Australia is facing a “perfect storm” of fire conditions as its bushfire season officially begins amid record heat.
Firefighters battled 85 active fires in New South Wales alone last night, with 39 of those not contained, an alert issued by the New South Wales Rural Fire Service stated last night.
The fires come as Sydney sweltered through its hottest-ever start to October, registering 37.3C at a weather station in the city’s west yesterday.
That smashes the previous record of 33.1C recorded at Observatory Hill in 1961 and 2009.
The bushfire season began in New South Wales and other states yesterday and NSW Emergency Services minister Jihad Dib warned locals of the heightened risk, NCA Newswire reported.
“Not only is it hot, it’s dry and it’s windy and those conditions combined are the perfect storm for the fire to run through,” Dib said.
Fire and Rescue NSW acting commissioner Megan Stiffler urged residents to be aware of warnings.
“We can’t ensure a fire truck will be at every house that’s put under threat so it’s really up to you to make sure your bushfire survival plan is in place,” she said.
In Victoria, a bushfire north of Maffra led to authorities to tell residents of Briagolong, Culloden, Moornapa, Stockdale and surrounding areas to leave immediately.
By last night that order had been replaced by a “watch and act” message that instructed residents to “prepare to evacuate immediately”.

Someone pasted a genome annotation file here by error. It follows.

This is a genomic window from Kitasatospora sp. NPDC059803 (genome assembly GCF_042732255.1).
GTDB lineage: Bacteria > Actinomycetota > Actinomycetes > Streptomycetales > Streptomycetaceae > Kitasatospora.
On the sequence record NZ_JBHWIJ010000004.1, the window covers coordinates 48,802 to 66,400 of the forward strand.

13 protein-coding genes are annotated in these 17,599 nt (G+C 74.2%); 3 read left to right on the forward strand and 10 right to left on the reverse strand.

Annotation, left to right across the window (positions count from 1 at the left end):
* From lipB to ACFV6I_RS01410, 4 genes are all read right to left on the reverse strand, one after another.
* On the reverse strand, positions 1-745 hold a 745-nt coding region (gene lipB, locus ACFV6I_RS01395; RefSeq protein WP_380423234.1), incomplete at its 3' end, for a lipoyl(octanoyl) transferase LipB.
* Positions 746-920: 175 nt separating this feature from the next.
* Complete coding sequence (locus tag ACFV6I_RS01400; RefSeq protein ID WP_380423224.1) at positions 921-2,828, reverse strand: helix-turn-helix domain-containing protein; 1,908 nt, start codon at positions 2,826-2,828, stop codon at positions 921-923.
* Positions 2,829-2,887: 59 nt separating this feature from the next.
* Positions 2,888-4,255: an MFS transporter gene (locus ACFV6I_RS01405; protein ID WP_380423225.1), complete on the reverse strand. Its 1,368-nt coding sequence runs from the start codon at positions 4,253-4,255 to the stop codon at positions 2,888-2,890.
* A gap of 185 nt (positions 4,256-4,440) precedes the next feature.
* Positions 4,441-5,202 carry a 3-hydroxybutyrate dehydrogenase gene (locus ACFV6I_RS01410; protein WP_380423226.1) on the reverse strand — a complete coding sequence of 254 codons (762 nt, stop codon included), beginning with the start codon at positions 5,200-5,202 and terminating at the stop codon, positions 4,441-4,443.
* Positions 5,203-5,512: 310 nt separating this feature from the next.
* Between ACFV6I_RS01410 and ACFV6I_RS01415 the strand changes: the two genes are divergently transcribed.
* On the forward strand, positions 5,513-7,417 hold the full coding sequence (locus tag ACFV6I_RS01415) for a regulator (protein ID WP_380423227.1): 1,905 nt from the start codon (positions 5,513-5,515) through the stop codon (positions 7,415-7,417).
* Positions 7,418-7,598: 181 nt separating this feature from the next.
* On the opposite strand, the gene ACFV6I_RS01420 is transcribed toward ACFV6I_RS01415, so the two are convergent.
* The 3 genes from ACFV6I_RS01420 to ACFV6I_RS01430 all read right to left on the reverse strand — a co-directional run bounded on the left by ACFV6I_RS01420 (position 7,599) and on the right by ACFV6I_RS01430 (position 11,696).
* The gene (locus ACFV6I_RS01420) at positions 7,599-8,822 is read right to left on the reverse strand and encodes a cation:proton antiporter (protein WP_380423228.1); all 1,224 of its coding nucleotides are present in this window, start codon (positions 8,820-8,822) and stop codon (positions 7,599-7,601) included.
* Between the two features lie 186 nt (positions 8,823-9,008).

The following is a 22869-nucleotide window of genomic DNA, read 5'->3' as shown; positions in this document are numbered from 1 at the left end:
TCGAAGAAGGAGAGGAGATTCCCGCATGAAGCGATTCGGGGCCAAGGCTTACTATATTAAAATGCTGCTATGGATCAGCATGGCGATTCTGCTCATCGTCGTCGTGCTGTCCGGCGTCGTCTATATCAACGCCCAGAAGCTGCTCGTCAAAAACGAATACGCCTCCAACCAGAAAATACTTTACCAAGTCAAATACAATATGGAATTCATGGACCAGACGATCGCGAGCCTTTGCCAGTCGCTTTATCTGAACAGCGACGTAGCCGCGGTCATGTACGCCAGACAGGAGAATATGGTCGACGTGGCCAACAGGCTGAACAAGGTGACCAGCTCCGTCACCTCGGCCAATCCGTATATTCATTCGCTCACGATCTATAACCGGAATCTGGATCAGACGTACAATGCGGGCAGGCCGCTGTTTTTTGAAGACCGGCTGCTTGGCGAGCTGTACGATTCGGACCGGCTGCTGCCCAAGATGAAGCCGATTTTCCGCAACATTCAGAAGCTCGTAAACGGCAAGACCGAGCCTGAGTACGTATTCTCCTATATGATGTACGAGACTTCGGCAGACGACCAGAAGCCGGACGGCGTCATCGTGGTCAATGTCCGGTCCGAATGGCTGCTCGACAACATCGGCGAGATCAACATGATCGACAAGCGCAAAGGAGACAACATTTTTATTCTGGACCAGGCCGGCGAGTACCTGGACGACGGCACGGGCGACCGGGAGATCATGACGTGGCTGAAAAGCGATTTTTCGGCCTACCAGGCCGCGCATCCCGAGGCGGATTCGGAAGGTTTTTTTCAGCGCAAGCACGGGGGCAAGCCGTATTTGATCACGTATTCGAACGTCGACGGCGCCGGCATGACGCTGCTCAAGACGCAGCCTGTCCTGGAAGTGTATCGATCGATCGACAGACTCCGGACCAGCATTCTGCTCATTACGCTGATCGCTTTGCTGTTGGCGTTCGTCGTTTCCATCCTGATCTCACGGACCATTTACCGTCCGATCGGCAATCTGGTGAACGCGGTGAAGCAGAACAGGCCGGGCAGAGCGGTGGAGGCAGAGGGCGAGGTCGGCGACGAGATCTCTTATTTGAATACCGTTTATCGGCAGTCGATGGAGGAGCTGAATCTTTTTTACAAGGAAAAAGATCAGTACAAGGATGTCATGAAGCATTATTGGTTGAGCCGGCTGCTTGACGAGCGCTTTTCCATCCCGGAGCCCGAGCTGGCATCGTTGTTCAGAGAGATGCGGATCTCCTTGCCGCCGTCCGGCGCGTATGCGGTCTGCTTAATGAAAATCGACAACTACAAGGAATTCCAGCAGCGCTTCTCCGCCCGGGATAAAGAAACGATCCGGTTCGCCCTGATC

Jason Heffernan, Chief officer at the Country Fire Authority told Guardian Australia that one house had been lost in the Briagolong region and a “significant number” of campers had been relocated.
“I anticipate we won’t see the Briagolong fire becoming contained until sometime tomorrow or the next couple of days,” he said. “It is quite large now – we’re estimating around 5000-plus hectares.”
Authorities have forecast the most destructive wildfire season during the approaching Southern Hemisphere summer in Australia’s populous southeast since the catastrophic Black Summer fires of 2019-20 that killed 33 people, destroyed more than 3000 homes and razed 47 million acres.
“We are in this run of very, very warm weather which hasn’t been seen in many, many years,” Australian Bureau of Meteorology’s senior meteorologist Miriam Bradbury said last month.
Authorities declared a “catastrophic” fire danger along the south coast of New South Wales, the highest level of danger in a five-tier rating system.
“The problem is when we get into fires in ‘catastrophic’ fire danger rating, there’s not much time for us to get on top of those fires and contain them and once they take hold we won’t be able to put those fires out,” Rural Fire Service Commissioner Rob Rogers said.
- Additional reporting, AP
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